POL8041 : Thinking About Politics
- Offered for Year: 2019/20
- Module Leader(s): Dr Richard Dodgson
- Owning School: Geography, Politics & Sociology
- Teaching Location: Newcastle City Campus
|Semester 1 Credit Value:||20|
This module introduces students to approaches, concepts and debates that span the disciplines of Politics and International Relations (IR). In doing this, the main aim of the module is to provide students with foundational knowledge that will inform their study of more specialist modules that are central to their chosen degree programme and their final dissertation. The module is also designed to enhance students' skills in comparative analysis, critical analysis and essay writing.
Outline Of Syllabus
1. Thinking about politics - introduction to the module
2. Thinking about power and politics
3. Thinking about the state and politics
4. Ontology, epistemology and methodology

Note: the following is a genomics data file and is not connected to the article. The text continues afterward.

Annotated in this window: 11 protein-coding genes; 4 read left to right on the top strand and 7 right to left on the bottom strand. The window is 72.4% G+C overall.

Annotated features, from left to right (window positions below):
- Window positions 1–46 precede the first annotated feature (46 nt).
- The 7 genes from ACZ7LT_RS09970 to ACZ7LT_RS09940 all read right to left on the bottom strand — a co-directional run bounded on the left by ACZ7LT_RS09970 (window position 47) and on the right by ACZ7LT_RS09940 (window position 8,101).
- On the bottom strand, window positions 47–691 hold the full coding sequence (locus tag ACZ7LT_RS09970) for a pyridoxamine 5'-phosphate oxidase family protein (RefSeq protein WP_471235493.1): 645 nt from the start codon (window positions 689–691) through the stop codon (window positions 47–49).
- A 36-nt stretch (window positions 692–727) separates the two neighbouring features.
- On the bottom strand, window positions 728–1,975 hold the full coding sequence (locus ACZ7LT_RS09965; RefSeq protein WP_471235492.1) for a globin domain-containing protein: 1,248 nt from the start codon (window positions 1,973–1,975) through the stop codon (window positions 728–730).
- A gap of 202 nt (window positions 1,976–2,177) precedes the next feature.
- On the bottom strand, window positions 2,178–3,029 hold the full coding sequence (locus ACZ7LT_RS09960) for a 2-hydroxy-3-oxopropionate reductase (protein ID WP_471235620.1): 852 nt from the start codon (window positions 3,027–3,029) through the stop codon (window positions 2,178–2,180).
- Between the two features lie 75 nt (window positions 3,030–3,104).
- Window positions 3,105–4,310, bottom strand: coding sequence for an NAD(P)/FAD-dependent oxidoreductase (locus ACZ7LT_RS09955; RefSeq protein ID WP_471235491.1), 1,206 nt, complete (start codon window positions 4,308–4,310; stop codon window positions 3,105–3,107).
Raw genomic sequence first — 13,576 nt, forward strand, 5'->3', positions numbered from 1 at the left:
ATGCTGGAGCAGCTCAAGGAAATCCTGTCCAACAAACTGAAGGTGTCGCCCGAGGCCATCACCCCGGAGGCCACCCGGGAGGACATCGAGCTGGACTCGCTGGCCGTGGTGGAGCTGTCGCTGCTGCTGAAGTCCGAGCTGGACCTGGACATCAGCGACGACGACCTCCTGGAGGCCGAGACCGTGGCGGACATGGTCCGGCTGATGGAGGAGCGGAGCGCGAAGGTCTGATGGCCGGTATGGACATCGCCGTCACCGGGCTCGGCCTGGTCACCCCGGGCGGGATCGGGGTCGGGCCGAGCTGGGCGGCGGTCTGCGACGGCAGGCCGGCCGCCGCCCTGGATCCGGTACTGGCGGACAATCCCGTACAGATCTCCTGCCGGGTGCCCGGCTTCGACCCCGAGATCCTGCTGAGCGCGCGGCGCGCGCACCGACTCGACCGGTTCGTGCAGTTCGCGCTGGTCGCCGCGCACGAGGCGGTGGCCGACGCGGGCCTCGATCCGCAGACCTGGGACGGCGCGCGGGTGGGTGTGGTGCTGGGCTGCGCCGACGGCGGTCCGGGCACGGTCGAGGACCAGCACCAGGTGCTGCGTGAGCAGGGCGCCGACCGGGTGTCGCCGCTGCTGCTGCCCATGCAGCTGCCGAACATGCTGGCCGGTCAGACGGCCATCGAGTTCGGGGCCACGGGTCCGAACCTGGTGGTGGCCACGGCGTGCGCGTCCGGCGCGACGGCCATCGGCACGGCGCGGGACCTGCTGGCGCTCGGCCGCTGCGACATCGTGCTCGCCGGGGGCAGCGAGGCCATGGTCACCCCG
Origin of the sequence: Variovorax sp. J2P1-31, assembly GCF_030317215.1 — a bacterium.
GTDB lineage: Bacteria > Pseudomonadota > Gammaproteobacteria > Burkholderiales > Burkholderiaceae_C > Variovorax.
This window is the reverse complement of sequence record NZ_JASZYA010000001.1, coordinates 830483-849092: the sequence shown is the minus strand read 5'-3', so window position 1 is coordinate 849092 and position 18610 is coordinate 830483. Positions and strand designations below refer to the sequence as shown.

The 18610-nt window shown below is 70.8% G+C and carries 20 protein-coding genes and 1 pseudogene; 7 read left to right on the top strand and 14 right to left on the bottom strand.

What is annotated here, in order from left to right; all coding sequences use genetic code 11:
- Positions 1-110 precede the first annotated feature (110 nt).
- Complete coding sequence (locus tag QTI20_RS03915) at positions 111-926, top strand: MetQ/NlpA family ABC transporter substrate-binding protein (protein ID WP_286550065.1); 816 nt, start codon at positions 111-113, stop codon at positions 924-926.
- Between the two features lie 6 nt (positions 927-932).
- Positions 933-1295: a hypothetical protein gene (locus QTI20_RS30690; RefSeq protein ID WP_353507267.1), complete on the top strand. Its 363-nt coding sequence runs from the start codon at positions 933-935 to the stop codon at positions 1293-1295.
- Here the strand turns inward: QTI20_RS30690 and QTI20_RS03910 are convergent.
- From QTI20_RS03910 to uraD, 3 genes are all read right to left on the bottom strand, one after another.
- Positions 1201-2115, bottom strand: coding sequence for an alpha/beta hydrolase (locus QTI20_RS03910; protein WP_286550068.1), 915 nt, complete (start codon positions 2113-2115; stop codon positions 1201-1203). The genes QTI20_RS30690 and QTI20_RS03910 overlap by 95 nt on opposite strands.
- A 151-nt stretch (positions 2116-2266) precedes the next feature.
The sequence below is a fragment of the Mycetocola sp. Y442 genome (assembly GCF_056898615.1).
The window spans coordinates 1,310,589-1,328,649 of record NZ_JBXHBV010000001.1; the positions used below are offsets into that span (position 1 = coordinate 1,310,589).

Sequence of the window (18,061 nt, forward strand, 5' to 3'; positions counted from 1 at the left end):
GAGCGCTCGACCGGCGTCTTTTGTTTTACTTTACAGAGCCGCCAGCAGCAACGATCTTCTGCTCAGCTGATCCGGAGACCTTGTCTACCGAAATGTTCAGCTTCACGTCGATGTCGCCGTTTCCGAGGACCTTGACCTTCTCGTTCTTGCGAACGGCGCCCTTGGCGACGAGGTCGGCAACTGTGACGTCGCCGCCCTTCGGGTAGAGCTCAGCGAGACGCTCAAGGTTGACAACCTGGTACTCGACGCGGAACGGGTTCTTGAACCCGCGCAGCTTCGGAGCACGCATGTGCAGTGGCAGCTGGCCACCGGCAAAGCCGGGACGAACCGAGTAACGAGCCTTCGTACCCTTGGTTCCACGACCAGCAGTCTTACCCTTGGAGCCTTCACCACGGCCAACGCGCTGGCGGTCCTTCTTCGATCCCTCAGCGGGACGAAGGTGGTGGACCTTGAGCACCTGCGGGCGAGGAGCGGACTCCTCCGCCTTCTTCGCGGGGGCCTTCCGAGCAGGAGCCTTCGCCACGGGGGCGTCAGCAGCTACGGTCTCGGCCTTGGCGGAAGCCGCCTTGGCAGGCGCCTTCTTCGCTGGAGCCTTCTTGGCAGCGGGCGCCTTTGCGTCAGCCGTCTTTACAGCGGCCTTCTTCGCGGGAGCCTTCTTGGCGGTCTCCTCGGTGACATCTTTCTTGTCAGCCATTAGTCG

5. Rational choice
10. Review, recap and preparation for final assignment
|Scheduled Learning And Teaching Activities||Small group teaching||10||2:00||20:00||N/A|
|Guided Independent Study||Independent study||1||180:00||180:00||N/A|
Teaching Rationale And Relationship
The seminar will involve a combination of a presentation by the module leader and discussion based around presentations by students. The themes of the seminars will relate to the theoretical, methodological and substantive issues outlined in the module aims. The seminar-based teaching and learning methods will enable students to develop employment-related skills such as interpersonal communication, oral presentation, teamwork, planning and organising, information literacy and problem solving.
The format of resits will be determined by the Board of Examiners
|Essay||1||M||20||1,500 word essay|
|Essay||1||M||80||2,500 word essay|
Assessment Rationale And Relationship
The 1,500 word essay will give students an early opportunity to demonstrate their knowledge and essay writing skills. The longer essay assesses students' understanding of the strengths and weaknesses of different approaches to political research and how those approaches are related to conceptual and theoretical debates in politics. Students will be required to show knowledge of the philosophy of political research and canonical thinkers. This should provide a solid basis for future research while also requiring students to show understanding of the philosophical and conceptual issues raised in the assigned module readings.